Suicide prevention continues to be a growth area in rainsingfund-raising and awareness raising. On 17 May 2018, Prime Minister Malcolm Turnbull released a video supporting a treadmill challenge in support of suicide prevention. It seems an odd campaign when there have been various walks and other events in the past that have more of a public statement that being on a treadmill in a gym. But this is not the only odd suicide awareness event. Last week, Winslow Constructions had a program launch that was also a little odd and a campaign that is worthwhile, as far as it goes.
In May 2018, Winslow Constructions held a media event on one of its residential construction projects to the north of Melbourne.
Occupational health and safety (OHS), building safety and public safety often overlap but never more so than in the instance of the Grenfell fire of June 2017. The UK Government has just released the final report into the incident and there are many interesting lessons for workplace health and safety and its social role.
The Australian media on May 16 and 17, 2018 contained several articles about the dropping of a blackmailing case against two prominent trade unionists, John Setka (pictured right) and Shaun Reardon. There are many issues and allegations in this legal action which started from a contentious Royal Commission and an ongoing dispute between the CFMMEU and the Grocon construction company.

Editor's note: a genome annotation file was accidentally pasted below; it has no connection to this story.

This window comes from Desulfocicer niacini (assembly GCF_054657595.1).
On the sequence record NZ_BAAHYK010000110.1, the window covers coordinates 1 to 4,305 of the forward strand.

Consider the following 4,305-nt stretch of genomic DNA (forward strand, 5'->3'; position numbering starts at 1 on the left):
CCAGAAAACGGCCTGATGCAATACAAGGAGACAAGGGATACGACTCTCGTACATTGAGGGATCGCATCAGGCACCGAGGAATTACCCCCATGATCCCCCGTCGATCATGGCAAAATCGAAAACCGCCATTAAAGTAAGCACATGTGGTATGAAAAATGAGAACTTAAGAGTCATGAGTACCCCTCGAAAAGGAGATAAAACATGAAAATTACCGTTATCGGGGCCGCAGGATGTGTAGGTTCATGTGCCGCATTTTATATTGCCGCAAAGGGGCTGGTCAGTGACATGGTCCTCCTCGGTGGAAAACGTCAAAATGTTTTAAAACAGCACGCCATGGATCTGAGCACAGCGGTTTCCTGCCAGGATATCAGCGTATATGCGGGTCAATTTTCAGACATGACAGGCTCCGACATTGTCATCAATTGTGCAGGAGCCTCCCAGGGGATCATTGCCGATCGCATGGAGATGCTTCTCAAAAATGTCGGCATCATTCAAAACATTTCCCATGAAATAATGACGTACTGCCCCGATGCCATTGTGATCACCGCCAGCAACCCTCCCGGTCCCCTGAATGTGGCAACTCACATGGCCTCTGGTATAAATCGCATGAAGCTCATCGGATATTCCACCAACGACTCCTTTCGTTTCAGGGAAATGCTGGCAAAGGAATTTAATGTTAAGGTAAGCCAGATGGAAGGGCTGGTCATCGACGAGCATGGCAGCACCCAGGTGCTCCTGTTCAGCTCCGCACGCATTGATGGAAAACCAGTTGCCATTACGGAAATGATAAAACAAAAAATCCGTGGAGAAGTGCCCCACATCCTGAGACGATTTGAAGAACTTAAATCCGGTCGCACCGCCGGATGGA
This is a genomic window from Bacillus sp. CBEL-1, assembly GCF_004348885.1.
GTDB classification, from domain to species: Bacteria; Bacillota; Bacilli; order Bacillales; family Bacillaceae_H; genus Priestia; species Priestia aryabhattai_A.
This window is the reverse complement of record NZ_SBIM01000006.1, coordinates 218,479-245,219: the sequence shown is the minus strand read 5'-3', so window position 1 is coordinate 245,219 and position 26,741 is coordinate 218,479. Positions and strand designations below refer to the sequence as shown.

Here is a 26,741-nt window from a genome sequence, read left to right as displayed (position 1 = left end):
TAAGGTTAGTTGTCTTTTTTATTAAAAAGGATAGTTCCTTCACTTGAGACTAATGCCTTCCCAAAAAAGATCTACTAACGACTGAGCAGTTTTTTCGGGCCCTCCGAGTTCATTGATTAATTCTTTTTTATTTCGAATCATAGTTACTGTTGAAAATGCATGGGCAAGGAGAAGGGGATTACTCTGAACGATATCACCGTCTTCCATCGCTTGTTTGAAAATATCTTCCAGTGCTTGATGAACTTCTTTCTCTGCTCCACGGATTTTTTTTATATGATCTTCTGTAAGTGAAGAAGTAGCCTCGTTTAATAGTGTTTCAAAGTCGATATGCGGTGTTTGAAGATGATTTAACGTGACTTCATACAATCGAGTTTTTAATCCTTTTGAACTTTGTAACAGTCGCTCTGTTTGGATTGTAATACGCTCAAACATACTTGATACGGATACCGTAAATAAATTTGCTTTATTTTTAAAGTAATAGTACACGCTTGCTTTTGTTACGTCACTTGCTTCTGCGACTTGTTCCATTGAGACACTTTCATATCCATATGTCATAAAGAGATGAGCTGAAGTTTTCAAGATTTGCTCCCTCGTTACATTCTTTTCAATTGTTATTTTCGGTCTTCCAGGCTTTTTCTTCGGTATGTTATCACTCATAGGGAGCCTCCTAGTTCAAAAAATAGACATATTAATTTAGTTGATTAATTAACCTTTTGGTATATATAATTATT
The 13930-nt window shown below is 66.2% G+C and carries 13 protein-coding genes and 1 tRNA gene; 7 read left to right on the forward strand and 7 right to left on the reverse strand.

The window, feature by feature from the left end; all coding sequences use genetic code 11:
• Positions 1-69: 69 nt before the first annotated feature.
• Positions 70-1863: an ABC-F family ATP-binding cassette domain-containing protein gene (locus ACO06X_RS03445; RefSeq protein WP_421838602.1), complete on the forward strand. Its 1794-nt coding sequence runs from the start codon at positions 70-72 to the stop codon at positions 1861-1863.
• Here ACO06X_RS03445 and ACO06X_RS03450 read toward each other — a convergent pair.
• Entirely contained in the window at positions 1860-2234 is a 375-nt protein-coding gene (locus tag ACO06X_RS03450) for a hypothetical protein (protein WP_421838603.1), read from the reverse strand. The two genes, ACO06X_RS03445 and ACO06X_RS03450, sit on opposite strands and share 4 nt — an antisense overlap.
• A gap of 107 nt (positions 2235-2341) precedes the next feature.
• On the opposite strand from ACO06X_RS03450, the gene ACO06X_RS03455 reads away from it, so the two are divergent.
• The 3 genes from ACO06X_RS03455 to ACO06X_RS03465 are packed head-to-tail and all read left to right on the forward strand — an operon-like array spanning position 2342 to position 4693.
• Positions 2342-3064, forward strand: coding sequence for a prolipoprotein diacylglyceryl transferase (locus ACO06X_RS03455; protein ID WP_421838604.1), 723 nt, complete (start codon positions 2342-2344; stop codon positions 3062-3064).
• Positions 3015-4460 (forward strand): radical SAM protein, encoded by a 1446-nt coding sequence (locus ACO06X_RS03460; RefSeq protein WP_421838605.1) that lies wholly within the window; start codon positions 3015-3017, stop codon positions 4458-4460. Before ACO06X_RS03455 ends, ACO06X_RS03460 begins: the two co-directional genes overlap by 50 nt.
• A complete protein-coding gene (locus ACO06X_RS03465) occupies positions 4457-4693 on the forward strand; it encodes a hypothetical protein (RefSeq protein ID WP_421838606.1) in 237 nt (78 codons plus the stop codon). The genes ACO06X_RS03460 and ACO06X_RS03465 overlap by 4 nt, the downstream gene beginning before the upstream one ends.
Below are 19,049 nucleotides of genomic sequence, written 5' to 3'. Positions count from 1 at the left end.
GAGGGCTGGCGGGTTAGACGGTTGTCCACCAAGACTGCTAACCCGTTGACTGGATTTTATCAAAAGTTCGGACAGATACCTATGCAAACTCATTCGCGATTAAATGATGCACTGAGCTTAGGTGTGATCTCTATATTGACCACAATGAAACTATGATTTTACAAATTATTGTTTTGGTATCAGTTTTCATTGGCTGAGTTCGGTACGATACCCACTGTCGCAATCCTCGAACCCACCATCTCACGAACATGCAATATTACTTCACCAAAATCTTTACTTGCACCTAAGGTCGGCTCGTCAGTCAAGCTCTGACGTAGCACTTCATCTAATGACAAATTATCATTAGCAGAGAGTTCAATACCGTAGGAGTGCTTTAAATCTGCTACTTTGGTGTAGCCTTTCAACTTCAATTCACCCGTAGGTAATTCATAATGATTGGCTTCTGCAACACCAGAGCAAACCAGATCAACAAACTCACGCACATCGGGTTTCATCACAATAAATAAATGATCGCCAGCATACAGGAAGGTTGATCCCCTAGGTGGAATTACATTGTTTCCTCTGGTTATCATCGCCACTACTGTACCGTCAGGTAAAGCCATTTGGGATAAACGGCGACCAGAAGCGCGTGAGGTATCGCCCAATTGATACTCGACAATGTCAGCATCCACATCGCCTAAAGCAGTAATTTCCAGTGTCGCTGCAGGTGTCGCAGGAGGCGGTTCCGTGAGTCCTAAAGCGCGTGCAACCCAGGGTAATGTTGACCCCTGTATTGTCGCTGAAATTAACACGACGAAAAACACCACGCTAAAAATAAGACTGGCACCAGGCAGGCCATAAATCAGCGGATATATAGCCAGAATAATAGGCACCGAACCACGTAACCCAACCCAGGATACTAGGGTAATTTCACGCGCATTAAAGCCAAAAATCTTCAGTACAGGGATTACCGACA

Some unionists, such as the ACTU Secretary, Sally McManus on ABC Radio, say that the current case was “all about safety”. It is not all about safety and such misrepresentation needs to be called out. The original dispute was over the election of Health and Safety Representatives (HSR) – whether these could be appointed by the company or the union. This quickly became about power and influence not specifically about workplace health and safety.
There is no doubt that Setka has a
The Australian Institute of Health and Welfare (AIHW) released two statistical reports on May 16 2018, one concerns eye injuries and the other, hospitalised injuries. Some occupational injury data is readily accessible, particularly on eye injuries.
“Eye injuries in Australia 2010–11 to 2014–15” states this about occupational injuries Continue reading “Good data but never enough”
In 2015, the Australian Building and Construction Commission (ABCC) took legal action against the Construction Forestry Mining and Energy Union (CFMEU) and one of that union’s organisers, Pomare Auimatagi, over the organiser’s actions seemed to breach one of John Holland’s personal protective equipment (PPE) policies. The CFMEU and Auimatagi were found guilty of breaching the Fair Work Act and fined over A$58,000 by the Federal Circuit Court on 9 March 2018. The case raises a couple of occupational health and safety management issues.